There will be a separate post of photos from all six parts.
The final adoption approval in Romania was scheduled for Friday, May 11. Three days after John-Adrian's 16th birthday. Somehow our agency in-country got that moved up, just to make sure. There was something about some relative(s) signing off, perhaps their aunt and uncle. Which in both cases, may imply bribery of someone, somewhere.
We thought we were flying TAROM from Bucharest to Oradea when we arrived in mid-May, but were immediately stuffed on the overnight train mentioned in Part One. It is part of the Orient Express, though clearly not the most elegant cars on that historic route.
Beius and picking up the boys is rather a blur. We took their friends out for dinner, we talked with the English tutors we had paid for, we walked around with them and took pictures. We wooshed up to Oradea, where they said goodbye to their aunt, uncle, and younger sister, Ina (they have kept contact with her). Then we popped on an early morning plane at a tiny airport and went to Bucharest to pass all the final government papers before leaving. We did some local touring, including a trip to Castle Peles, where a lioness played with one of their friends. Yes, really. A guy had a lioness on a leash and charged about a quarter for you to have your picture taken. Missionary kids who the boys had known were along with us and gave it a try. As the lioness affectionately wrapped her paws around the 12-year-old, who blanched at the feeling of her strength, I wondered "How do you tell parents that you let their kid get captured by a lion?" Pictures later.
There were hitches, sudden worries that everything might fall apart. Having to quickly arrange X-rays to prove J-A didn't have TB was likely the biggest panic - less than two hours to spare on that deadline. We made plans for Tracy to go on with Chris and me to stay behind with John-Adrian if anything went wrong. The final person at the embassy to approve our papers seemed to toy with us. We later found out this was not our fevered imaginations when we described him to those familiar with the embassy. But it happened. We got on a plane at Otopeni Airport and flew to Switzerland. We had a six-hour layover and used it to go into the city. In Zurich, the boys learned that western Europeans do not like Americans anywhere near as much as Romanians do, and Chris got to enter a wonderland of expensive automobiles to look at. For a boy who had seen mostly aged Dacias and Aros, with an occasional VW or old Mercedes, Zurich was frankly unbelievable.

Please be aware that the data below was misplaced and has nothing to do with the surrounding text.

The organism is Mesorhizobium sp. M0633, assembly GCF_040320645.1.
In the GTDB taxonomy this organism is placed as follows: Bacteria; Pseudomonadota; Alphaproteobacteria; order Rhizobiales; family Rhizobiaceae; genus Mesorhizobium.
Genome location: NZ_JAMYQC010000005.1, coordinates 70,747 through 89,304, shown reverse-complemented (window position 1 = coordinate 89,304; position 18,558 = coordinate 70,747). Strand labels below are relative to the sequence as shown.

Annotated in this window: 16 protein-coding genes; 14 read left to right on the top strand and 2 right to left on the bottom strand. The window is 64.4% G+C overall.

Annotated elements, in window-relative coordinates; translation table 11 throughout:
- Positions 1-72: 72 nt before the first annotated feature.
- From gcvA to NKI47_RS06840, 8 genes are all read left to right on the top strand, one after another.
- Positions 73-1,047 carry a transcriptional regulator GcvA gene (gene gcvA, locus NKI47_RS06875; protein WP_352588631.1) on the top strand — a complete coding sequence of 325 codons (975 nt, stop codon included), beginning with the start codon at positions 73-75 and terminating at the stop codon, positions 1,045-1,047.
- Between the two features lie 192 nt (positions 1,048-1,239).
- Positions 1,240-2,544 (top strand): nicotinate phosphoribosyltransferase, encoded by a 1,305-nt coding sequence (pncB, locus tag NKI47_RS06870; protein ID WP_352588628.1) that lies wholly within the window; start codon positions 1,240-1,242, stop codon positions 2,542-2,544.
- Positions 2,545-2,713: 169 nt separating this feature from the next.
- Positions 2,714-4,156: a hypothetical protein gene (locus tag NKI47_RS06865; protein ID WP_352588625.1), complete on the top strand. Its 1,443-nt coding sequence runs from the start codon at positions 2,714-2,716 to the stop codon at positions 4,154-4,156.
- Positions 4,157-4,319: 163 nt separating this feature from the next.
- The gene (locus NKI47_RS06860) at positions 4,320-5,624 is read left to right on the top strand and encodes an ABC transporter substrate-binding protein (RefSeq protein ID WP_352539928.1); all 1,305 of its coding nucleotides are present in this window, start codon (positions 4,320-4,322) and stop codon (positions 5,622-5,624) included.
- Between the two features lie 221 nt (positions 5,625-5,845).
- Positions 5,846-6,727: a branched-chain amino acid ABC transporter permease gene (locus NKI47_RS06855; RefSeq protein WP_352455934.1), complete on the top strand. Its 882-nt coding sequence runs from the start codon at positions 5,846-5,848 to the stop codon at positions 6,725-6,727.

Back in America, Jonathan and Heidi were picking Ben up from school to head down to Logan to pick us up. They still argue about that. Something about where the car was and who had told who what. Ben later wrote a remarkable reminiscence of that late afternoon, describing Heidi and Jon holding hands while he stood alone, waiting for brothers he had never met.
One last hitch with the papers at customs, and we were through the doors to international arrivals, and the boys just exploded in welcome, picking Chris up, comparing height with J-A, talking excitedly, and even sparing a moment to welcome us back. I think Heidi, good future daughter-in-law that she was, was the first to speak with Tracy and I. Jonathan announced, pointing to Heidi, "We are getting married, one year from today." "I know, I know," shrugged John-Adrian, an immediate display of how he pretends nothing surprises him and he is never wrong. It must have looked puzzling to bystanders if they stopped to notice. If you put the scene in a movie it would be sappy, but it was reality.
Then the five of them gave us the luggage and took the the keys to the better car and headed out. They honked as they passed us on Rte 93 exiting Boston. Tracy complained "They're having a party in there, and we're not at it," but it was really all relief. The next morning the two American sons started right in. "How do you say 'good brother?'" Frate bine. "Frate bine, said Jonathan, pointing to himself. "How do you say 'bad brother?'" Frate rau. "Frate rau," pointing to Ben. "How do you say 'fat father?'" Tata gras. "Yeah, tata gras, that sounds right." There was immediate instruction from Tracy about how boys in America always kiss their mother before they go out, which the older two demonstrated with a minimum of eye-rolling.
And then we were six.